mTOR Impacts Metabolic Health by Regulating Dietary Lipid Absorption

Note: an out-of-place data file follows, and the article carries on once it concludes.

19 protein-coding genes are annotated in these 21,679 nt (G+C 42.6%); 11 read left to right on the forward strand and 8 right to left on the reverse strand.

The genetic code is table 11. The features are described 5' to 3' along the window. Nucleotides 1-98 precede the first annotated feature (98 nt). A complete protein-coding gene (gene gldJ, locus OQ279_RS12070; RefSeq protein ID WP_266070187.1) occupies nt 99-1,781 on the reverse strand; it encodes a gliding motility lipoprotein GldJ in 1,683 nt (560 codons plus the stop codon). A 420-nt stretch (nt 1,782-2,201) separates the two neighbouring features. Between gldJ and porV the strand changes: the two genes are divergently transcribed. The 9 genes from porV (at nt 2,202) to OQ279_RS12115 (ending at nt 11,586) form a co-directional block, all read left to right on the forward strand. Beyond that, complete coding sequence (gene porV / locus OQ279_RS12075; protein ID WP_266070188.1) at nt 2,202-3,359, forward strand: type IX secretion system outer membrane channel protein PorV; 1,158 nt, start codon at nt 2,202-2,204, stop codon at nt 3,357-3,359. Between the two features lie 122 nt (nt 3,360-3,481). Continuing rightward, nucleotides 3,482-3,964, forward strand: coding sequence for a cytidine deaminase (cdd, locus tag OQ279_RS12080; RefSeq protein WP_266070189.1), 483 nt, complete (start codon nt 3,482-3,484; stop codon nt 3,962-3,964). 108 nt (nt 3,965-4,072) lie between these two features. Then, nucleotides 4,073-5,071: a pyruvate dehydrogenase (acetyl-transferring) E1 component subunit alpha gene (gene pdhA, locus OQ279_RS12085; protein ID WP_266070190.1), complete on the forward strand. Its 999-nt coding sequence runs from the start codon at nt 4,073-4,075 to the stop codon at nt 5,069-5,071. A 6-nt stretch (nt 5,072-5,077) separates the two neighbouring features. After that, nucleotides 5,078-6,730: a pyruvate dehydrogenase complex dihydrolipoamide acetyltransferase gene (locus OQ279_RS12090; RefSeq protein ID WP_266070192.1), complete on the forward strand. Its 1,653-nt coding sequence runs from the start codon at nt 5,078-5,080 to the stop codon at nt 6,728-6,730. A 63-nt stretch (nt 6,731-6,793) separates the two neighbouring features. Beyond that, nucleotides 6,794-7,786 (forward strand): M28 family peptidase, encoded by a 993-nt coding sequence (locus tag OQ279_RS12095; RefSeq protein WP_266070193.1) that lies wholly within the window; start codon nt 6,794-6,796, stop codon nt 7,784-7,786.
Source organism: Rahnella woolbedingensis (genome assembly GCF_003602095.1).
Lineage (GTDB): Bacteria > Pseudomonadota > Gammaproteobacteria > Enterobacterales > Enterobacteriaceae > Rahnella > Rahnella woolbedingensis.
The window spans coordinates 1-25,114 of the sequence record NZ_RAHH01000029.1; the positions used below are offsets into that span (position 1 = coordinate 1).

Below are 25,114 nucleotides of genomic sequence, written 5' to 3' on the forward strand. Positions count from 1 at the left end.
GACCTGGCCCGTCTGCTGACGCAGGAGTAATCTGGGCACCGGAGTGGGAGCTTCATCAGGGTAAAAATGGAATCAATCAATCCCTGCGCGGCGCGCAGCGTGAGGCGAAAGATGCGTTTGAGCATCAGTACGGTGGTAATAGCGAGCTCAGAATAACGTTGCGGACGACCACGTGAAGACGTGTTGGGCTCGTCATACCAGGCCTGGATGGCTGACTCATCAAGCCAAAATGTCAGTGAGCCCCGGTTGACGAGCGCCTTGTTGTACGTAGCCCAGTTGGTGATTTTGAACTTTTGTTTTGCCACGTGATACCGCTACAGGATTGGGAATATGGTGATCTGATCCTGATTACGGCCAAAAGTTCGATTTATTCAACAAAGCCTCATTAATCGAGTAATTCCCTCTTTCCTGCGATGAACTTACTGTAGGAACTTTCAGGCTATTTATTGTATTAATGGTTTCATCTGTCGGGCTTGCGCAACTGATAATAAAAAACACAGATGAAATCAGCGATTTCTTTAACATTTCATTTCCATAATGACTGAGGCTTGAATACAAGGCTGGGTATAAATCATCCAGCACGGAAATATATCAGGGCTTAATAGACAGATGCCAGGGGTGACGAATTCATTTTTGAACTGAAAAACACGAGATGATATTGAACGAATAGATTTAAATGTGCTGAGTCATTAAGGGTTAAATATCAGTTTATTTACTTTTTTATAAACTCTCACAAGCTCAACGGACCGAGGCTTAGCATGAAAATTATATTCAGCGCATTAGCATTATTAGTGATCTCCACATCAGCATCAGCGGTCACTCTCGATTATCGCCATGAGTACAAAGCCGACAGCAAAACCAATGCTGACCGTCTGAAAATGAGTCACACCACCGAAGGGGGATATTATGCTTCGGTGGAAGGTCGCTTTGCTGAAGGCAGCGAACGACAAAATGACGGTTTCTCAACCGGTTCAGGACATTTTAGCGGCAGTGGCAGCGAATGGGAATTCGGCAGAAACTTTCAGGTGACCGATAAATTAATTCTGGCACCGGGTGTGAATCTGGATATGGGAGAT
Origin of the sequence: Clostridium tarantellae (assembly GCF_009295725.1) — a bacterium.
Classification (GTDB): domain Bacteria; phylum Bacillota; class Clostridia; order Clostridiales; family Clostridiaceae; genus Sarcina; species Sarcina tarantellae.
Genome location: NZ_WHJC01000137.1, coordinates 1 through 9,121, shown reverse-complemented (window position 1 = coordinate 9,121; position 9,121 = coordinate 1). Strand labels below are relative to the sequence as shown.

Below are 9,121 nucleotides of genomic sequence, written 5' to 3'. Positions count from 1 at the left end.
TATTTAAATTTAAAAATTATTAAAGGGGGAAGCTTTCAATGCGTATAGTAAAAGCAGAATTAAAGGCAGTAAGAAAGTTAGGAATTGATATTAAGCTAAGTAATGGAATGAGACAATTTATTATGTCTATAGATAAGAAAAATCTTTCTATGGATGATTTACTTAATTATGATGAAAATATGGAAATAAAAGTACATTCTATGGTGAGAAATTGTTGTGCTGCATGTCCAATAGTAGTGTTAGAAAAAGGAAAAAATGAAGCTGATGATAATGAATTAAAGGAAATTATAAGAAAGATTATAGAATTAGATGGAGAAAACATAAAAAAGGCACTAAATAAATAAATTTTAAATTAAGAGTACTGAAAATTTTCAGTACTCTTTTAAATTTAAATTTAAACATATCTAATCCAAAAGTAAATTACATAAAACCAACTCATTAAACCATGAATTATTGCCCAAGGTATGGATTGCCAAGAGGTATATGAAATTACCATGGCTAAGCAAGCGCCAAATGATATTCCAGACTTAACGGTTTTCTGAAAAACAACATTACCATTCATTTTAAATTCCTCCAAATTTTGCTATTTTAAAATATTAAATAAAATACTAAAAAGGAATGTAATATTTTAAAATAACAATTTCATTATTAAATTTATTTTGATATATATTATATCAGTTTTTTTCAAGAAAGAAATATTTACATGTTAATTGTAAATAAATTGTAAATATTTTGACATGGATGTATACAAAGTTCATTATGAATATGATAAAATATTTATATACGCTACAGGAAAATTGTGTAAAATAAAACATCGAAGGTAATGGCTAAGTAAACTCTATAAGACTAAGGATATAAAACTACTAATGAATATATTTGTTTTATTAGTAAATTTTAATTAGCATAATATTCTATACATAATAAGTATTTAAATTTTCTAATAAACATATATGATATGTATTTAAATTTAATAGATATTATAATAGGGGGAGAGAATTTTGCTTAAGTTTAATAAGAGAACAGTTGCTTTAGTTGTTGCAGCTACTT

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Mechanistic target of rapamycin (mTOR) senses amino acids; however, its role in lipid metabolism is less established. Organismal lipid requirements are largely met through dietary intake. How nutrient sensing mechanisms in gut interface with dietary fat remains unclear. Here we reveal fundamental and cooperative roles for mTOR complexes 1 and 2 (mTORC1/2) in absorption of dietary triglycerides. Dietary lipid activates mTORC1/2 signaling in gut. Hyperactivating mTORC1 by deleting Tsc1 is sufficient to promote triglyceride absorption and metabolic disease in high fat-fed mice. Conversely, blocking mTORC1/2 by deleting Raptor or Rictor each decreases triglyceride absorption. Loss of Raptor sequesters lipid in Golgi in enterocytes and suppresses triglyceride secretion, while RictorKO mice show reduced triglycerides in enterocytes and circulation. Lipidomics in Rictor-null enterocytes revealed accumulation of diacylglycerols and funneling of absorbed fatty acids into phospholipids supporting triglyceride synthesis failure. Targeting mTOR signaling in gut may help counter hypertriglyceridemia and prevent cardiometabolic diseases. One Sentence Summary: Lipid activates mTORC1 and mTORC2, which play fundamental and cooperative roles in the absorption of dietary triglycerides.